Our group studies the frog Xenopus laevis and the zebrafish Danio rerio to obtain insights into mechanisms of vertebrate development. We use molecular and genetic screens to identify genes that regulate development, with an emphasis on signaling pathways, transcriptional regulation and the regulation of protein stability and function. Recent research is summarized below.

We have shown that the E3 ubiquitin ligase Lnx-2b (previously known as Lnx-like) has a role in regulating axis specification in the early zebrafish embryo. Lnx-2b regulates organizer formation by limiting the stability of the homeodomain protein Dharma/Bozozok/Nieuwkoid, thereby assuring the proper balance between organizer and ventral domains in the early gastrula embryo.

The related gene lnx2a is expressed in the ventral-anterior pancreatic bud of zebrafish embryos in addition to its expression in the brain. We found that Lnx2a, in redundant function with Lnx2b, is required for early pancreas differentiation in zebrafish. Without Lnx2 function, differentiation of exocrine cell types is inhibited whereas endocrine cells develop normally. We have shown that Lnx2 destabilizes Numb in pancreas cells, which allows function of Notch. Loss of Lnx2 function leads to overexpression of Numb and reduction of Notch function, which affects the differentiation of pancreatic cell types. Thus Lnx2, through regulation of Numb and Notch, modulates the balance of cell types that differentiate in the early zebrafish pancreas.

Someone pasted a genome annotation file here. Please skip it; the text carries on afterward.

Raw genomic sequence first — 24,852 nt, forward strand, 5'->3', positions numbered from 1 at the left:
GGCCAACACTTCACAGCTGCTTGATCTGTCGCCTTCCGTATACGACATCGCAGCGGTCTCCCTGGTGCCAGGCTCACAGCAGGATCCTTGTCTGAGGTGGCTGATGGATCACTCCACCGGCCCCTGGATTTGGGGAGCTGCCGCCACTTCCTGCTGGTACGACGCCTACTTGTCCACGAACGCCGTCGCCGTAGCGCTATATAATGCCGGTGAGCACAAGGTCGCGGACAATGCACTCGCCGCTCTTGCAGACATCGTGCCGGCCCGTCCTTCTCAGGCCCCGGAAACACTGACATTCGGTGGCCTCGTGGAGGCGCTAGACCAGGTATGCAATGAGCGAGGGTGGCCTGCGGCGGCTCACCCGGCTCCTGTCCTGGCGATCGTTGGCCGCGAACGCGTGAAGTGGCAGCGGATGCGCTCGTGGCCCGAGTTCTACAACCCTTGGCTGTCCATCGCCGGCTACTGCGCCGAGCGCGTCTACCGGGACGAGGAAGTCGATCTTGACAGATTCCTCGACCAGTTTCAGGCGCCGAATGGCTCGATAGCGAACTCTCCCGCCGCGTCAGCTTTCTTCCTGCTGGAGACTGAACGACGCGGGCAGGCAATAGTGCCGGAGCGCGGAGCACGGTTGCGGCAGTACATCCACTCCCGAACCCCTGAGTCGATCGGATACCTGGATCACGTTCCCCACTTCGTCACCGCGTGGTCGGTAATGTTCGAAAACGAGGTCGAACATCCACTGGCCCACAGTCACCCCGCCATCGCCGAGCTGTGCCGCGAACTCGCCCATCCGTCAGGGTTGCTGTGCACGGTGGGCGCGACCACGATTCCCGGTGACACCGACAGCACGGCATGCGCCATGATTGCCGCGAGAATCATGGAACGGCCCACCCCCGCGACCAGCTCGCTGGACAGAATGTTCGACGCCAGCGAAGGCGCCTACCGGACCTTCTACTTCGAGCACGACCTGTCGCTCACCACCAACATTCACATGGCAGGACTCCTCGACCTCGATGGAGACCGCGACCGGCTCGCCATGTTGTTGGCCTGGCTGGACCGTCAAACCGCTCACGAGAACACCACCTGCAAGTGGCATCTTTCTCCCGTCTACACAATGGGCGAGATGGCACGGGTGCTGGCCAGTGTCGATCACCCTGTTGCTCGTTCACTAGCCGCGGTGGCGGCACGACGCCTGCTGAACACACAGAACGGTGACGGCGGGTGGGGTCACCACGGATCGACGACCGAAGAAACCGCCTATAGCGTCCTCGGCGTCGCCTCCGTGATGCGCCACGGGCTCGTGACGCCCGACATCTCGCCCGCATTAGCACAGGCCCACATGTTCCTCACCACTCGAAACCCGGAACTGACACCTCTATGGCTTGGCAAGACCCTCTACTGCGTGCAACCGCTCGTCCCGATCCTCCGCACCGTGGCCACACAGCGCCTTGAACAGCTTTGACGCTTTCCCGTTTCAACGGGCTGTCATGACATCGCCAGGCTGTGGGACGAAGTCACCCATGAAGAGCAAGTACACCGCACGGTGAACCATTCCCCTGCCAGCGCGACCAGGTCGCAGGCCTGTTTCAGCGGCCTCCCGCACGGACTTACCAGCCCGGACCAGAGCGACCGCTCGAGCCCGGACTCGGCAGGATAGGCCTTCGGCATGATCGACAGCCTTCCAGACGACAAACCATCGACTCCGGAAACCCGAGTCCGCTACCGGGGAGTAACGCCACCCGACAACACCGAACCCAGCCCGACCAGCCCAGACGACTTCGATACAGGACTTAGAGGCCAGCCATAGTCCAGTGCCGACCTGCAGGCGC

Our laboratory has a long-standing interest in the formation of the neural crest (NC), a group of cells with stem cell properties that arise at the dorsal neural tube, migrate to many locations in the embryos and give rise to multiple differentiated derivatives. We study the role of the BTB domain-containing protein Kctd15 in regulating the NC domain. Kctd15 is first expressed at the neural plate border where the NC is specified. Overexpression of Kctd15 strongly inhibits NC specification, suggesting that Kctd15 is involved  in regulating NC formation. We showed that Kctd15 inhibits the function of the transcription factor AP-2, a known key regulator of NC formation. Kctd15 binds to the AP-2 activation domain, and this binding is required for its inhibitory action. The study of the role of Kctd15 in development is ongoing in the laboratory.

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